Shout! Factory’s latest pair of standalone “Mystery Science Theater 3000” releases offer two different looks at the series’ development: “The Wild World of Batwoman,” from season five, is Mike Nelson’s third as host, while “Girl in Gold Boots” is a season ten episode that showcases “MST3K” at its peak.

While the transition from Joel to Mike did not grab as many headlines as, say, the baton-passing from Jay to Conan, it did stir some strong opinions among fans of the show. Personally, I’ve always preferred Joel’s droll style to Mike’s “aw shucks” persona, but that’s like saying I prefer strawberry ice cream over chocolate: I like both, but I give one the edge. Both hosts had their strengths and weaknesses, and both played to the former to the best of their abilities. Both proved quite capable of the task.

“Batwoman” is an interesting episode because it shows Mike beginning to take control of his role and make it his own. While the invention exchange was still being used to kick off each episode, it was obvious that it was a concept unique to Joel Hodgson, who had a knack for creating goofy stuff out of everyday materials. That really wasn’t one of Mike’s strengths, and I’m surprised they let it linger as long as it did after he took over. They should have gotten rid of it much sooner.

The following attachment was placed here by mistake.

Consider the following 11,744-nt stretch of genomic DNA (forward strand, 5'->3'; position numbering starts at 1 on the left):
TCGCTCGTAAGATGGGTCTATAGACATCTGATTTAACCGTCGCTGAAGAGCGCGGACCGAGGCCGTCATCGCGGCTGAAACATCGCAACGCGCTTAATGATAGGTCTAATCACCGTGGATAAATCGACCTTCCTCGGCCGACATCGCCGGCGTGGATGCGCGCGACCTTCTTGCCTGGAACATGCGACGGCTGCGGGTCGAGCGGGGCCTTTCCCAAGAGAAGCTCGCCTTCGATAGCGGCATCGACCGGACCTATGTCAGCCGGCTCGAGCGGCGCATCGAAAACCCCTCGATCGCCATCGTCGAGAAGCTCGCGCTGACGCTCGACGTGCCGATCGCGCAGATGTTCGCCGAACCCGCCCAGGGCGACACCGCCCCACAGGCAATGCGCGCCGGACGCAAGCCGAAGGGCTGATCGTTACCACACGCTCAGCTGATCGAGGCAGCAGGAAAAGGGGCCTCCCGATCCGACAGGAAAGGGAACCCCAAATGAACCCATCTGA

The movie, as you can probably guess even if you haven’t seen it, is a shameless Batman rip-off. It was made in the late 1960s, when the cheesy Batman TV series was still popular. Unfortunately, there are no bonus features on this disc, which is a shame since it would be fun to hear a bit about the background of this movie.

A Shout! Factory representative has explained why these standalone discs don’t have bonus features, so I understand why this is a bare bones release. It’s just a bummer that they didn’t have the budget dollars to put into something extra.

Moving on, “Girl in Gold Boots” is another late 60s film that features a young girl who heads to Los Angeles to work as a go-go dancer but gets mixed up with drug dealers. This episode shows Mike fully settled into his role, with the series operating smoothly and the sets and camera work showing a level of sophistication that wasn’t present during the early seasons. (A bonus feature in one of the four-disc collections discusses the Director of Photography who joined the show during the Mike years and brought some extra pizzazz to the visuals.)

So, there you go: two more solid standalone “MST3K” episodes from Shout! Factory.

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